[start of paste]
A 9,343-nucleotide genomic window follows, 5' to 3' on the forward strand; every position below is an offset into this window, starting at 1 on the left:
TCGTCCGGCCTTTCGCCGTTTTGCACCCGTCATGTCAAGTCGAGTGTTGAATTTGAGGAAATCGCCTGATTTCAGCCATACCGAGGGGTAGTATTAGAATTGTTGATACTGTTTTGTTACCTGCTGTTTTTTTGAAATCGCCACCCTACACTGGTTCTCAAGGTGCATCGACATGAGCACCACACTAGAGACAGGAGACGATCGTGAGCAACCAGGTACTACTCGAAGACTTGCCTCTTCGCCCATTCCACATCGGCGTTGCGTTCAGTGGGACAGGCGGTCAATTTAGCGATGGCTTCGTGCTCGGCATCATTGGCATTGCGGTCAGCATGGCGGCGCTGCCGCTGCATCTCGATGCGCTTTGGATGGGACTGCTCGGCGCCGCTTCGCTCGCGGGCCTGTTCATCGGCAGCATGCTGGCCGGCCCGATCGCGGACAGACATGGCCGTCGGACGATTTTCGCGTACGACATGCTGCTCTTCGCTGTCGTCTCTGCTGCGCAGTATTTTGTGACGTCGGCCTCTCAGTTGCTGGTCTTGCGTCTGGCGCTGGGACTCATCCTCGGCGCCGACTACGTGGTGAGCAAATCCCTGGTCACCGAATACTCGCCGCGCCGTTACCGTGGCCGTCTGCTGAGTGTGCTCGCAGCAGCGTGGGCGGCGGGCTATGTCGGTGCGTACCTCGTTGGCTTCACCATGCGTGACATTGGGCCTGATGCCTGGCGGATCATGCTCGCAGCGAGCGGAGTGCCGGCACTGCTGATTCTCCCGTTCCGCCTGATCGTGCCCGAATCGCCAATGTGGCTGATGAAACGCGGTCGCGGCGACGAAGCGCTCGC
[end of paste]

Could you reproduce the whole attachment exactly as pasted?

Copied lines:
A 9,343-nucleotide genomic window follows, 5' to 3' on the forward strand; every position below is an offset into this window, starting at 1 on the left:
TCGTCCGGCCTTTCGCCGTTTTGCACCCGTCATGTCAAGTCGAGTGTTGAATTTGAGGAAATCGCCTGATTTCAGCCATACCGAGGGGTAGTATTAGAATTGTTGATACTGTTTTGTTACCTGCTGTTTTTTTGAAATCGCCACCCTACACTGGTTCTCAAGGTGCATCGACATGAGCACCACACTAGAGACAGGAGACGATCGTGAGCAACCAGGTACTACTCGAAGACTTGCCTCTTCGCCCATTCCACATCGGCGTTGCGTTCAGTGGGACAGGCGGTCAATTTAGCGATGGCTTCGTGCTCGGCATCATTGGCATTGCGGTCAGCATGGCGGCGCTGCCGCTGCATCTCGATGCGCTTTGGATGGGACTGCTCGGCGCCGCTTCGCTCGCGGGCCTGTTCATCGGCAGCATGCTGGCCGGCCCGATCGCGGACAGACATGGCCGTCGGACGATTTTCGCGTACGACATGCTGCTCTTCGCTGTCGTCTCTGCTGCGCAGTATTTTGTGACGTCGGCCTCTCAGTTGCTGGTCTTGCGTCTGGCGCTGGGACTCATCCTCGGCGCCGACTACGTGGTGAGCAAATCCCTGGTCACCGAATACTCGCCGCGCCGTTACCGTGGCCGTCTGCTGAGTGTGCTCGCAGCAGCGTGGGCGGCGGGCTATGTCGGTGCGTACCTCGTTGGCTTCACCATGCGTGACATTGGGCCTGATGCCTGGCGGATCATGCTCGCAGCGAGCGGAGTGCCGGCACTGCTGATTCTCCCGTTCCGCCTGATCGTGCCCGAATCGCCAATGTGGCTGATGAAACGCGGTCGCGGCGACGAAGCGCTCGC